Tick & Mosquito Infections Are Rapidly Spreading, CDC Says, & Here’s What You Need To Know!

Summer is actually, for real, truly and honestly, nearly here. I can smell it in the air. For those of us living in the northern part of the North American continent, it’s pretty exciting times after such a long and difficult winter. So the arrival of summer should be nothing but good news, right? Well… yes and no. Because the CDC says tick and mosquito infections are rapidly spreading, so parents are really going to want to stay ahead of the game when it comes to protecting their kids.

The Centers for Disease Control and Prevention recently reported a serious increase over the last 10 years in illnesses that can be traced back to mosquito and tick bites. Data collected by the CDC between 2004-2016 found that 640,000 illnesses from flea, tick, and mosquito infections were reported in the United States. Nine new germs have also been introduced or newly discovered since 2004 as well. The real issue appears to be the massive increase in reported cases of vector-borne diseases; vectors are mosquitoes, ticks, and fleas that spread pathogens through their bites. The plague is a vector-borne disease, for instance, and has been around for many years, but there are some new vector-borne diseases, like Heartland virus disease and Bourbon virus disease, which have been discovered more recently. And these vector-borne diseases have more than tripled since 2004; from 27,388 then to 96,075 in 2016.

CDC Director Robert R. Redfield said in a statement on the agency’s website that a “growing list of diseases caused by the bite of an infected mosquito, tick, or flea—have confronted the U.S. in recent years, making a lot of people sick. And we don’t know what will threaten Americans next.”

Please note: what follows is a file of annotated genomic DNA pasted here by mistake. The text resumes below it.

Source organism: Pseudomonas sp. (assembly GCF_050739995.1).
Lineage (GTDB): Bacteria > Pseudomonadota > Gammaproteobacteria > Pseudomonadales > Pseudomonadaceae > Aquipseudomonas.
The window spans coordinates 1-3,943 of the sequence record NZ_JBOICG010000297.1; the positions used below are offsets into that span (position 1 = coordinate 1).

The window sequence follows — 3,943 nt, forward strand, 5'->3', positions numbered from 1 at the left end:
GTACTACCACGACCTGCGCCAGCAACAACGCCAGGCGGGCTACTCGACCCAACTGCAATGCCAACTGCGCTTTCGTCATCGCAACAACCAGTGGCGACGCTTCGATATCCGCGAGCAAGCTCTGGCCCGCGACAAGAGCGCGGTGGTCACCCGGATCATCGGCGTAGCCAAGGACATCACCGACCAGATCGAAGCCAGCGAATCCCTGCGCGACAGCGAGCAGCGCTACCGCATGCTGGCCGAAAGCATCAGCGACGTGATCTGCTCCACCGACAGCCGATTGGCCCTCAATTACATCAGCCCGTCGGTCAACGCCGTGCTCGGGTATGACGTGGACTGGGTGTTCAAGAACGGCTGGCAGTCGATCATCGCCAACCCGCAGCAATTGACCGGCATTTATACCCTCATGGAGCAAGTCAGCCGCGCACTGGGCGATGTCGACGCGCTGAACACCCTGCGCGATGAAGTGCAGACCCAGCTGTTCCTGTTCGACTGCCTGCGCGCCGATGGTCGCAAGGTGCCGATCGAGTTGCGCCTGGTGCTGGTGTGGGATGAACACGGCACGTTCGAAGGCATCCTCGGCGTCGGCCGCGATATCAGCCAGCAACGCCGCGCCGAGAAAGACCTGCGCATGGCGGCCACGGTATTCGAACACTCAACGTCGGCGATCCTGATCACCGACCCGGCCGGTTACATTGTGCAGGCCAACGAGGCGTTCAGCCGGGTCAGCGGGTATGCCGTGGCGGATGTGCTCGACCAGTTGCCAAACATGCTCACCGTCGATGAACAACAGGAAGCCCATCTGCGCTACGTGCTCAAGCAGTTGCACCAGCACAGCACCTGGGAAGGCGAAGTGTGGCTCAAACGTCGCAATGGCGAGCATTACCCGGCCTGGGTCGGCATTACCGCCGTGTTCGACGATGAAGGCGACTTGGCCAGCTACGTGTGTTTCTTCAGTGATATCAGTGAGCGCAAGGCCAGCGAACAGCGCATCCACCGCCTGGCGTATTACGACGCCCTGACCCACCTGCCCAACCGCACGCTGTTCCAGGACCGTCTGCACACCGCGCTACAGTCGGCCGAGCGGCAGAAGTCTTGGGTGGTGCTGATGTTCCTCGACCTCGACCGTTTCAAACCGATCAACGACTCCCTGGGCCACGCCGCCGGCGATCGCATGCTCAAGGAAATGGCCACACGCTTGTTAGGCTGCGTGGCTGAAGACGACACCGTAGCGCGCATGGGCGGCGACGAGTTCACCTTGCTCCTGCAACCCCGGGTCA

The goal of the CDC is to try to control the spread of mosquito and tick infections, but there are several issues making it difficult, including the introduction of mosquito-borne illnesses from around the world like the Zika infection, the steady increase of tick diseases, and the need for better public health programs at the state level to track these infections and properly deal with outbreaks if they occur. As CDC director of the Division of Vector-Borne Diseases Lyle Petersen noted:

The data show that we’re seeing a steady increase and spread of tickborne diseases, and an accelerating trend of mosquito-borne diseases introduced from other parts of the world. We need to support state and local health agencies responsible for detecting and responding to these diseases and controlling the mosquitoes, ticks, and fleas that spread them.

With the warmer weather fast approaching, it seems more important than ever to be fully prepared and informed to stave off mosquito and tick bites. Here’s what you need to know to protect yourself and your family from mosquito and tick based infections.

Now before you panic and think to yourself, That’s it, I’m staying inside until winter, it’s OK. There are steps you can take to protect yourself and your family from mosquito, tick, and flea infections:

• Always use an EPA-registered insect repellent

• Don’t just use the insect repellent on your person; treat things like boots, socks, pants, and tents with permethrin, especially if you’re going to be in a heavily wooded area like a forest. You can also buy permethrin-treated clothing and camping gear.

• Wear light-colored, long-sleeved shirts and pants

• Avoid areas where the mosquito population might be heavier, like near standing water in pools

• Treat your pets for flea and tick control

• If you find any ticks or fleas on your pets, get rid of them. It’s also a good idea to check daily.

• Keep air circulating in your house with fans (because mosquitoes are not strong fliers) and keep the outside of your home free of standing water where mosquitoes will breed.

Summer can still be fun and safe, of course, but it’s probably a pretty good idea to take some important steps to protect your family from mosquito, tick, or flea bites before heading outside to enjoy some sunshine.

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